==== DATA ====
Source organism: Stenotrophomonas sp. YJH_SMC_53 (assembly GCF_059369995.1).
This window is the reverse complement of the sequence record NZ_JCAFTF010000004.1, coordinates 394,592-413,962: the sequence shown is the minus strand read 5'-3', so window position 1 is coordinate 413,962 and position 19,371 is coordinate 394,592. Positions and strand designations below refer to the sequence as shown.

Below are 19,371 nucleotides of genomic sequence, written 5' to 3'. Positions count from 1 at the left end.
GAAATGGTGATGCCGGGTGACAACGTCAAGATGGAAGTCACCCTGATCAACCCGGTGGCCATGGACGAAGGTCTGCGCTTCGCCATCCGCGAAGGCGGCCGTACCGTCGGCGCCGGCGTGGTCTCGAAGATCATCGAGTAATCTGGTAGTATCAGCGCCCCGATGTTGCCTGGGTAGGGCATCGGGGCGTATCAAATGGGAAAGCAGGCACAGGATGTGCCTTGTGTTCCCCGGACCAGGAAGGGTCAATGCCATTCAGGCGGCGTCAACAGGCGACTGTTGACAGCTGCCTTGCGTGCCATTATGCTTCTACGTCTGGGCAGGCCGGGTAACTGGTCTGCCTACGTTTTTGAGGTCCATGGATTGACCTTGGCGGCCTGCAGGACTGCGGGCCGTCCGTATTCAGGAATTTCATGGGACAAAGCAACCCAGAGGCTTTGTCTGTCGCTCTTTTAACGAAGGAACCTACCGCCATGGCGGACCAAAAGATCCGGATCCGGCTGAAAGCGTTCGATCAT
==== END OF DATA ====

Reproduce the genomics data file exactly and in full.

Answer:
Source organism: Stenotrophomonas sp. YJH_SMC_53 (assembly GCF_059369995.1).
This window is the reverse complement of the sequence record NZ_JCAFTF010000004.1, coordinates 394,592-413,962: the sequence shown is the minus strand read 5'-3', so window position 1 is coordinate 413,962 and position 19,371 is coordinate 394,592. Positions and strand designations below refer to the sequence as shown.

Below are 19,371 nucleotides of genomic sequence, written 5' to 3'. Positions count from 1 at the left end.
GAAATGGTGATGCCGGGTGACAACGTCAAGATGGAAGTCACCCTGATCAACCCGGTGGCCATGGACGAAGGTCTGCGCTTCGCCATCCGCGAAGGCGGCCGTACCGTCGGCGCCGGCGTGGTCTCGAAGATCATCGAGTAATCTGGTAGTATCAGCGCCCCGATGTTGCCTGGGTAGGGCATCGGGGCGTATCAAATGGGAAAGCAGGCACAGGATGTGCCTTGTGTTCCCCGGACCAGGAAGGGTCAATGCCATTCAGGCGGCGTCAACAGGCGACTGTTGACAGCTGCCTTGCGTGCCATTATGCTTCTACGTCTGGGCAGGCCGGGTAACTGGTCTGCCTACGTTTTTGAGGTCCATGGATTGACCTTGGCGGCCTGCAGGACTGCGGGCCGTCCGTATTCAGGAATTTCATGGGACAAAGCAACCCAGAGGCTTTGTCTGTCGCTCTTTTAACGAAGGAACCTACCGCCATGGCGGACCAAAAGATCCGGATCCGGCTGAAAGCGTTCGATCAT